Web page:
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Title: Impacts of cellulase deactivation at the moving air–liquid interface on cellulose conversions at low enzyme loadings

Abstract

Background: We recently confirmed that the deactivation of T. reesei cellulases at the air–liquid interface reduces microcrystalline cellulose conversion at low enzyme loadings in shaken flasks. It is one of the main causes for lowering of cellulose conversions at low enzyme loadings. However, supplementing cellulases with small quantities of surface-active additives in shaken flasks can increase cellulose conversions at low enzyme loadings. It was also shown that cellulose conversions at low enzyme loadings can be increased in unshaken flasks if the reactions are carried for a longer time. This study further explores these recent findings to better understand the impact of air–liquid interfacial phenomena on enzymatic hydrolysis of cellulose contained in Avicel, Sigmacell, α-cellulose, cotton linters, and filter paper. The impacts of solids and enzyme loadings, supplementation with nonionic surfactant Tween 20 and xylanases, and application of different types of mixing and reactor designs on cellulose hydrolysis were also evaluated.Results: Avicel cellulose conversions at high solid loading were more than doubled by minimizing loss of cellulases to the air–liquid interface. Maximum cellulose conversions were high for surface-active supplemented shaken flasks or unshaken flasks because of low cellulase deactivation at the air–liquid interface. The nonionic surfactant Tween 20 was unable tomore » completely prevent cellulase deactivation in shaken flasks and only reduced cellulose conversions at unreasonably high concentrations.Conclusions: High dynamic interfacial areas created through baffles in reactor vessels, low volumes in high-capacity vessels, or high shaking speeds severely limited cellulose conversions at low enzyme loadings. Precipitation of cellulases due to aggregation at the air–liquid interface caused their continuous deactivation in shaken flasks and severely limited solubilization of cellulose.« less

Authors:
 [1]; ORCiD logo [2];  [3]
  1. Univ. of California, Riverside, CA (United States). Bourns College of Engineering, Center for Environmental Research and Technology (CE‑CERT) and Center for Environmental Research and Technology (CE‑CERT); Oak Ridge National Lab. (ORNL), Oak Ridge, TN (United States). BioEnergy Science Center (BESC)
  2. Univ. of California, Riverside, CA (United States). Bourns College of Engineering, Center for Environmental Research and Technology (CE‑CERT) and Center for Environmental Research and Technology (CE‑CERT); Oak Ridge National Lab. (ORNL), Oak Ridge, TN (United States). BioEnergy Science Center (BESC) and Center for Bioenergy Innovation (CBI)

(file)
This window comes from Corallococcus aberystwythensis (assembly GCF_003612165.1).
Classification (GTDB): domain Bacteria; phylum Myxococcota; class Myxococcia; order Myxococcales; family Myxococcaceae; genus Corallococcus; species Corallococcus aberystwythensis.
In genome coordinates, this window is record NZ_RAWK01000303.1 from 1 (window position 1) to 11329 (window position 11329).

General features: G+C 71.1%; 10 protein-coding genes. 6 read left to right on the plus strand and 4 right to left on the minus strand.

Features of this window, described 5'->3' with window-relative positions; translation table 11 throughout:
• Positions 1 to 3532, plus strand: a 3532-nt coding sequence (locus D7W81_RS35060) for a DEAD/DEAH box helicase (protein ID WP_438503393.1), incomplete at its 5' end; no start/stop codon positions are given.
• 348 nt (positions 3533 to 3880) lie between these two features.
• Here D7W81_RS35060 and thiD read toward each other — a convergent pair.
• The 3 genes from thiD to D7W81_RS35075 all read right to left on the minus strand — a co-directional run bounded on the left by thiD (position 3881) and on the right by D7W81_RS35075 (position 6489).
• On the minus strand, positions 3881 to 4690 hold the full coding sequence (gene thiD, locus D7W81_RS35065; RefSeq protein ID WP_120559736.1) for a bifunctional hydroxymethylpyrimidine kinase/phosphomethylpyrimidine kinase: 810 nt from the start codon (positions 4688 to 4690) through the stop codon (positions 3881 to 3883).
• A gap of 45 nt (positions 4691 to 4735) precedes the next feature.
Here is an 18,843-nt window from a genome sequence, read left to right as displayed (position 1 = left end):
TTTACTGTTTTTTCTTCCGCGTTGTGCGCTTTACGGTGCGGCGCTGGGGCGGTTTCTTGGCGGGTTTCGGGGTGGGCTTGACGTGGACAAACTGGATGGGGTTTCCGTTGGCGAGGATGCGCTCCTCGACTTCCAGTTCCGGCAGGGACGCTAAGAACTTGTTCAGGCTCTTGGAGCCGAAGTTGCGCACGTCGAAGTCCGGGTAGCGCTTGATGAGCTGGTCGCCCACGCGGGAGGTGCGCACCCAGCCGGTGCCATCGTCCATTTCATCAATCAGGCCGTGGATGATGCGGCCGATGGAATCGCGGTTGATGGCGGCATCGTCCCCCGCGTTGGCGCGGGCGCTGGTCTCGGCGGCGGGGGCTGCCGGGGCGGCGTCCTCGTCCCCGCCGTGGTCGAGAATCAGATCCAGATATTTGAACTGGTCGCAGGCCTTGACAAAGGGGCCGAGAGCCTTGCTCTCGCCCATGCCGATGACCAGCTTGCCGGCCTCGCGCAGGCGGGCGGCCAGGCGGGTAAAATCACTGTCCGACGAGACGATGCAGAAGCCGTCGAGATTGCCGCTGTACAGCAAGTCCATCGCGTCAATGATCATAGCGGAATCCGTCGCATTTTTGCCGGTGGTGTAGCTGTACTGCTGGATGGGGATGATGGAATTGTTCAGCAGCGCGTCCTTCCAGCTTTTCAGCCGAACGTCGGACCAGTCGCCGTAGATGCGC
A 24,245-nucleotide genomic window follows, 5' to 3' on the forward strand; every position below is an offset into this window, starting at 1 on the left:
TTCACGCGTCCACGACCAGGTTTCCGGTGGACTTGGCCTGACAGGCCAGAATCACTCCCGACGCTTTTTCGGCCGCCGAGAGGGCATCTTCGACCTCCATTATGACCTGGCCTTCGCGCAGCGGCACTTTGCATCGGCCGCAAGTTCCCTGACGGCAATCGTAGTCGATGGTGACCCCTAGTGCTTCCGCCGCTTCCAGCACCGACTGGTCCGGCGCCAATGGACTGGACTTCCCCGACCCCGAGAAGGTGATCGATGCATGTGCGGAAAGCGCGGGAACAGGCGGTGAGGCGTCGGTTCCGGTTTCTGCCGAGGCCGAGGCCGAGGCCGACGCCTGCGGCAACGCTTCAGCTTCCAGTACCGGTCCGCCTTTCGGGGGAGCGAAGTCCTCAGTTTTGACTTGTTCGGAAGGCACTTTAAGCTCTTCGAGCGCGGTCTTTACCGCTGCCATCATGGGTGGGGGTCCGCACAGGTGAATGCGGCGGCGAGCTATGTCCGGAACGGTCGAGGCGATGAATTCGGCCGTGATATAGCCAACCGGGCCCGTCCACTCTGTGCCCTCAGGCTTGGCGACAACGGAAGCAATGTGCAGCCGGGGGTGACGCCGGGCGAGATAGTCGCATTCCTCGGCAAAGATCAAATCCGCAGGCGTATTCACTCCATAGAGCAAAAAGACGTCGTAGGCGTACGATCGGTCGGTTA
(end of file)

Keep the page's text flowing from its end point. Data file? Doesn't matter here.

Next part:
3. Univ. of California, Riverside, CA (United States). Bourns College of Engineering, Center for Environmental Research and Technology (CE‑CERT); Oak Ridge National Lab. (ORNL), Oak Ridge, TN (United States). BioEnergy Science Center (BESC) and Center for Bioenergy Innovation (CBI)
Publication Date:
Research Org.:
Oak Ridge National Lab. (ORNL), Oak Ridge, TN (United States)
Sponsoring Org.:
USDOE
OSTI Identifier:
1511911
Grant/Contract Number:  
AC05-00OR22725
Resource Type:
Journal Article: Accepted Manuscript
Journal Name:
Biotechnology for Biofuels
Additional Journal Information:
Journal Volume: 12; Journal Issue: 1; Journal ID: ISSN 1754-6834
Publisher:
BioMed Central
Country of Publication:
United States
Language:
English
Subject:
59 BASIC BIOLOGICAL SCIENCES; Cellulose; Cellulase; Deactivation; Hydrolysis; Air–liquid interface; Gas–liquid interface

Citation Formats

Bhagia, Samarthya, Wyman, Charles E., and Kumar, Rajeev. Impacts of cellulase deactivation at the moving air–liquid interface on cellulose conversions at low enzyme loadings. United States: N. p., 2019. Web. doi:10.1186/s13068-019-1439-2.
Bhagia, Samarthya, Wyman, Charles E., & Kumar, Rajeev. Impacts of cellulase deactivation at the moving air–liquid interface on cellulose conversions at low enzyme loadings. United States. doi:10.1186/s13068-019-1439-2.
Bhagia, Samarthya, Wyman, Charles E., and Kumar, Rajeev. Tue . "Impacts of cellulase deactivation at the moving air–liquid interface on cellulose conversions at low enzyme loadings". United States. doi:10.1186/s13068-019-1439-2. https://www.osti.gov/servlets/purl/1511911.
@article{osti_1511911,
title = {Impacts of cellulase deactivation at the moving air–liquid interface on cellulose conversions at low enzyme loadings},